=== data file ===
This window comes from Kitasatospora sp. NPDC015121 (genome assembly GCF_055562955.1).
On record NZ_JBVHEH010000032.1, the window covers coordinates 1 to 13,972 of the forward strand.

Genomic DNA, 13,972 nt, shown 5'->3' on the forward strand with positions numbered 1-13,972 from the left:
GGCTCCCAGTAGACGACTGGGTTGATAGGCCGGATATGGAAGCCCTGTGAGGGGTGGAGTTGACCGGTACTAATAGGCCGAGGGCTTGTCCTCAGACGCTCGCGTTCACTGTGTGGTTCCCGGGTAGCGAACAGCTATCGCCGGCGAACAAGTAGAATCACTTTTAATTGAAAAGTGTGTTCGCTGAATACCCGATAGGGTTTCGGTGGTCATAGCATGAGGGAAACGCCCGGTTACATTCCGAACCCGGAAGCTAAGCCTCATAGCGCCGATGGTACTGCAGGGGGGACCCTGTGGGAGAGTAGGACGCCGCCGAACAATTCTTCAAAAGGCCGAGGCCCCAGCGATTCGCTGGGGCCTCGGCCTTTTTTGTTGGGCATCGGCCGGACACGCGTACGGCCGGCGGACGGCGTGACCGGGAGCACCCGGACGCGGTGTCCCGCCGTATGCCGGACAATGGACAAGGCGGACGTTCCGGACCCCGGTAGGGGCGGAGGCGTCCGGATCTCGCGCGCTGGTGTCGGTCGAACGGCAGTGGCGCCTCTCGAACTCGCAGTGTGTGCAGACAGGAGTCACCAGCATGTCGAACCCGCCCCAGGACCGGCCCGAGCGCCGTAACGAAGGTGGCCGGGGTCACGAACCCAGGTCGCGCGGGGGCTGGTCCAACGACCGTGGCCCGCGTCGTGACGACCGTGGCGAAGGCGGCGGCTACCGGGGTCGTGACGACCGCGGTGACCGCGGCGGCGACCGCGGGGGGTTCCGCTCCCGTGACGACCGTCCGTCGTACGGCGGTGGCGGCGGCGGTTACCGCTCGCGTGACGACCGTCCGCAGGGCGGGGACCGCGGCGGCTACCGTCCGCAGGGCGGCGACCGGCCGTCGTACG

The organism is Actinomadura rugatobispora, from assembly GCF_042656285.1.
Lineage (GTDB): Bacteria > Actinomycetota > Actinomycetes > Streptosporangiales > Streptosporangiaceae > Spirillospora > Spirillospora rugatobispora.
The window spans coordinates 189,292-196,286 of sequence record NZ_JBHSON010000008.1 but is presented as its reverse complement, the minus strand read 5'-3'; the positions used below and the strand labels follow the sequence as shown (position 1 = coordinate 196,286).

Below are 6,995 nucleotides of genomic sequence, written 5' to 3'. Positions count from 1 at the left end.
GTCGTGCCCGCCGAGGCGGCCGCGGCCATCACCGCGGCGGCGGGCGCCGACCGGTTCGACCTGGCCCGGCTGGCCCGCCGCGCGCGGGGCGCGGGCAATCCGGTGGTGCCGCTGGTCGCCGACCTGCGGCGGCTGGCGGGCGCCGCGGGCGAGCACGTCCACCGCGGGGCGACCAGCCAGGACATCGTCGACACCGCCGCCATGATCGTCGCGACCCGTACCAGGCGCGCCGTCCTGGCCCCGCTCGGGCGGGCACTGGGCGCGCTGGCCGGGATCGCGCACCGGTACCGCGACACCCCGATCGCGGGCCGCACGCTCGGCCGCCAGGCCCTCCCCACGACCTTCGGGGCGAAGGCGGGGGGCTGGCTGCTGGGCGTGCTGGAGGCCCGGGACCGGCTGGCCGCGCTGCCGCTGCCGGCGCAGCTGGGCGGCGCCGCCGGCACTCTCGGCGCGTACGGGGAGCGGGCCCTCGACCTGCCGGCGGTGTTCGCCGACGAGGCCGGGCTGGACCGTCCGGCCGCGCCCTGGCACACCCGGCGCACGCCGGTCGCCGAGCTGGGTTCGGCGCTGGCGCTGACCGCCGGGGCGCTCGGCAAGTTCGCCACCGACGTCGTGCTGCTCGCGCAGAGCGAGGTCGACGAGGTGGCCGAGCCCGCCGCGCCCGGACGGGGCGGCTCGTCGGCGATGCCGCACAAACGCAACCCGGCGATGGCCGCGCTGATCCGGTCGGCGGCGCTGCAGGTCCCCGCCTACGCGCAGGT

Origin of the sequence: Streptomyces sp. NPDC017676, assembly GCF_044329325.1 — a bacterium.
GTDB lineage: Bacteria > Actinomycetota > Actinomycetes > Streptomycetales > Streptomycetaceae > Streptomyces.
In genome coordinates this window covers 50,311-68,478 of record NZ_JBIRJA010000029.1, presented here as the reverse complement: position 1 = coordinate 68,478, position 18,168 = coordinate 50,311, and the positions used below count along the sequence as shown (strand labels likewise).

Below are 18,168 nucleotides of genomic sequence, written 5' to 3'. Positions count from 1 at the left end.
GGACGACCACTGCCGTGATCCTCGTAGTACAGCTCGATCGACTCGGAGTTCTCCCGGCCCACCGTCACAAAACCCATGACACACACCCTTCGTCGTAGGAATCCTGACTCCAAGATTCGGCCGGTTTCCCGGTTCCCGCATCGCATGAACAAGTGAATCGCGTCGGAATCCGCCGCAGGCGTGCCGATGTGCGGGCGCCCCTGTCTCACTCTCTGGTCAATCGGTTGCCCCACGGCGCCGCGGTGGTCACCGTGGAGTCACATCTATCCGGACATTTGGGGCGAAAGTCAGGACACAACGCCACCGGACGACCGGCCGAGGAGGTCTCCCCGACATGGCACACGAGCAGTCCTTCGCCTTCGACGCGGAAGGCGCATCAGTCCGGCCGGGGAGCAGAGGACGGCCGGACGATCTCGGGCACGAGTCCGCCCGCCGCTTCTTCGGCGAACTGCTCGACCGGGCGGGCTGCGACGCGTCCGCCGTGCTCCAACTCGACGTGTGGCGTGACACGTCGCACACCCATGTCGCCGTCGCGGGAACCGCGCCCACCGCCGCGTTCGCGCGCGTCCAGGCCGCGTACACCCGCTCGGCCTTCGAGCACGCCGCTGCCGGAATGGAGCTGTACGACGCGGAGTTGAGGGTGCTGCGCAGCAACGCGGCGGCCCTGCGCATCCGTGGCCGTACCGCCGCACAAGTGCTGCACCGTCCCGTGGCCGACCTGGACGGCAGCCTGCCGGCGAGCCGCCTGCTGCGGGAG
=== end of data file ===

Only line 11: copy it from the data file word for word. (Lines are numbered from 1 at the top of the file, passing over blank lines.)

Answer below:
GTDB lineage: Bacteria > Actinomycetota > Actinomycetes > Streptomycetales > Streptomycetaceae > Streptomyces.